I actually found some posts from John that may have cleared up my confusion. It sounds that using the RTA function versus the Spectrum function is most effective with Pink PN not requiring any averages.
Always go with what John says over anyone else's advice. He is The Man!
Periodic PN gives the steady result that needs no averaging. It is peak limited (the crest factor (peak to average ratio) is limited),
and... it REPEATS!:grin2:
Just to clarify a little,
using RTA function will give a horizontal measurement plot with pink noise or with periodic pink noise, and yields the same amount of detail per frequency band,
i.e. per octave,
or per smoothing band.
I prefer periodic pink noise because of its "steady" nature for readings, especially SPL readings with the smaller block size. The SPL reading will hardly vary, if at all. Whatever settings you use, the block size in the generator and in the analyzer must be the same, or you can get insane results. With REW (later versions), the FFT block size in the generator automatically tracks the setting you have entered in the analyzer.
The spectrum analyzer mode will generally give a downward-tilted plot toward higher frequencies, depending on the source signal. It is not used nearly as much in audio, in my experience. Others may disagree. RTA with pink noise and selected smoothing and the desired number of averages gives tremendous flexibility.
There is no right,
only what is most useful.
Use 1-oct smoothing to see the over freq balance, 1/48-oct to see the fine detail that is "hidden" by the smoothing. 12th-oct or 1/6th-oct is a good setting for seeing what most listeners are likely to be able to hear. For automatic EQing, it is usually wise to use more smoothing, 1/6-oct, maybe even 1/3-oct, so you don't get a crazy number of filter values and/or a sterile sound (be careful not to over-EQ), or VAR smoothing, which gives more detail at LF, where modal EQing prevails, and less at HF, where broader EQing of trends
is more common. The newer Psychoacoustic and ERB smoothing modes are useful in getting more detail of what the ear actually perceives. Both put more emphasis on peaks and less on dips in the response, as the ear does. I find myself using the Psychoacoustic most of the time any more.
Averages (0,2,4,8...) allow you to quiet down all the motion in the plot, or see the raw analysis detail with full motion, all depending on what you are looking for. As with any kind of averaging, detail is lost. But the brain sees the result more easily. Periodic PN helps with this too.
Just move the mic around very slowly to get the averages around the headspace.
The moving mic method (MMM) is a useful way to get a picture of the whole headspace in one plot. Try this: plug two mouse receivers into your PC, use one mouse for regular navigation, the other for a remote. Put a piece of black tape over the laser of the "remote" mouse, and hold it in one hand while holding the mic in the other. Now you can start/stop the analysis when you want to. Set averaging to "forever," hold the mic at the starting point, click the left mouse button on your "remote," move the mic around slowly and randomly for 30 seconds, and Voila!
you have an acoustically well-averaged plot of the FR of your headspace!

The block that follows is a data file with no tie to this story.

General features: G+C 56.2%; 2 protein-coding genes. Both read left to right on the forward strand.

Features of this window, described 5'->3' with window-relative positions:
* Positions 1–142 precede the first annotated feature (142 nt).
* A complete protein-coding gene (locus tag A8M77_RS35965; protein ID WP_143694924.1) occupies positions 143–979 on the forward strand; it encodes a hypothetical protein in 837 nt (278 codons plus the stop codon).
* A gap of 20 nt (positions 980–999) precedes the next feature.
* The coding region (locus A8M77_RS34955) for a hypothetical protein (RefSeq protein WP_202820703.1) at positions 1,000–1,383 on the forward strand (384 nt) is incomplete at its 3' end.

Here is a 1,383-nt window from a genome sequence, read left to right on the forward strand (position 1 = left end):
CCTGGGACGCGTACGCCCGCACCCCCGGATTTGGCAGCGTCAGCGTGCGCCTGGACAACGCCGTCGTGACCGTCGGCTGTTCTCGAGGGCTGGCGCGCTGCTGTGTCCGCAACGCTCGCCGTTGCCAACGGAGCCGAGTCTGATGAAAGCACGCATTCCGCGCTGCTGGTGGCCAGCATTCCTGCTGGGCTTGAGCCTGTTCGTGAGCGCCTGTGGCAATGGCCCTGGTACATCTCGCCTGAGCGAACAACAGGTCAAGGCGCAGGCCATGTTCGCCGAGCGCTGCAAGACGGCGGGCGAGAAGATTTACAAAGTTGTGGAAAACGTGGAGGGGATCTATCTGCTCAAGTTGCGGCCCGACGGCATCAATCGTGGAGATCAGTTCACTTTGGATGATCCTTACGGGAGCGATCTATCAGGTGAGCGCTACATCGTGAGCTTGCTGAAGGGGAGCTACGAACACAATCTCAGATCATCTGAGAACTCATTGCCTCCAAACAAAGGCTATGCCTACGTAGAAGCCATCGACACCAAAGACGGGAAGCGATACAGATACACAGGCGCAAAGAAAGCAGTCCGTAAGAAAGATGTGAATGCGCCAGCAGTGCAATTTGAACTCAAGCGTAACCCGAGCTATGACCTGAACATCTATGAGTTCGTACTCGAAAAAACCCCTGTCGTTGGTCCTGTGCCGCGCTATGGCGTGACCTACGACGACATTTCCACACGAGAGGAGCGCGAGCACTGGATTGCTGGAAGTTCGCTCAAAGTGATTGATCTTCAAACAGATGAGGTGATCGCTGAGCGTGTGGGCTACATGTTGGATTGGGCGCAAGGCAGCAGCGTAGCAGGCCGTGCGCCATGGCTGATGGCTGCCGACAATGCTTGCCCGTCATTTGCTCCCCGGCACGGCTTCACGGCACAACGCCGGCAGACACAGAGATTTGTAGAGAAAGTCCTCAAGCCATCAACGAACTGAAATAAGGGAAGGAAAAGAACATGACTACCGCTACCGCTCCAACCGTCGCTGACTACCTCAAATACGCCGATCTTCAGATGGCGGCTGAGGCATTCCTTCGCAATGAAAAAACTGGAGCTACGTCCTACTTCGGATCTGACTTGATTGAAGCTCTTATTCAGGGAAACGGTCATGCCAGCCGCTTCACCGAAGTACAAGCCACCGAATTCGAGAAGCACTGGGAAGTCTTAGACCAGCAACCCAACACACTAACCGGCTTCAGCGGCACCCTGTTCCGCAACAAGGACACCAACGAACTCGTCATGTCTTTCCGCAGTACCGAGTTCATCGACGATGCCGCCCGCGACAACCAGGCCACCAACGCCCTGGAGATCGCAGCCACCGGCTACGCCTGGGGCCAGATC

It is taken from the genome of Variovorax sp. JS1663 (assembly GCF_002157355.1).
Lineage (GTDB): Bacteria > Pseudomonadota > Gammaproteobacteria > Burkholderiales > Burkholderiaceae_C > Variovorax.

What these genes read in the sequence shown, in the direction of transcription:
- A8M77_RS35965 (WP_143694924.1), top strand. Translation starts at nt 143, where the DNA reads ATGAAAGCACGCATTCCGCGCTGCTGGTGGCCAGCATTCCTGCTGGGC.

I've seen some big differences and some not so big differences when people measured both ways.
Probably due to user error, i.e., amount of MMM movement, randomness, speed, etc. It is not a perfect method, there are ways to mess it up. But it is very useful and pretty easy to master.
Ah, I just got what you meant. It is probable there will be significant difference between a MMM plot and any other single-position or single-measurement method. The spacial averaging of the MMM will de-emphasize - as the ears and brain tend to do automatically - the modal variations at low frequencies, which slow up big time in a single-measurement plot.
I've always used the uncorrelated pink noise and tuned for a nice downward curve and tuned by ear after.
"tuned for a nice downward curve" - sounds like a combination of personal preference, tweeter evasion, and "too much HF stuff bouncing around."
I'm interesting in trying the Pink PN with the RTA Function. I see he mentions to use the same FFT for the RTA and the Pink PN.
Do or die. Actually, it will hurt no one, but the results will not make sense if you do not match the block sizes. As mentioned, this is automatic in later versions, the generator setting will automatically track the analyzer setting (but not the other way around).
65536 FFT with a 1/48 smoothing seems to be the recommendation. Although, I like the idea of trying it at 1/12 and going from there.
see suggestions above
FFT block size, while the math is beyond most of us (except John), is gives another way of getting more detail at the sacrifice of time response. More averaging is a result of the analysis, so the averaging setting is usually left at 0 with longer FFT block sizes.
Bigger block size > More LF detail and slower response
Now, with uncorrelated pink noise you get a nice downward curve - not flat. With using the Pink PN, would I see the same trend?
A "nice downward curve" is a subjective choice, probably fairly common in car work because of the constraints of car acoustics, and because a lot of car audio people like bass response that measures on the Richter scale:surprise:. I am not sure why that would automatically be the result with the conditions you mention. Uncorrelated pink noise is a necessity for FR measurements with multiple channels at once, vs channel balancing with correlated noise.
PN gives a nice, steady result because of its repetitive nature and low crest factor (as previously mentioned). It is VERY convenient to work with.
It should give a similar result and be easier to read.
Will I see the same 10db filter as with the uncorrelated? Thanks!
Not sure I understand this question.
By the way, welcome!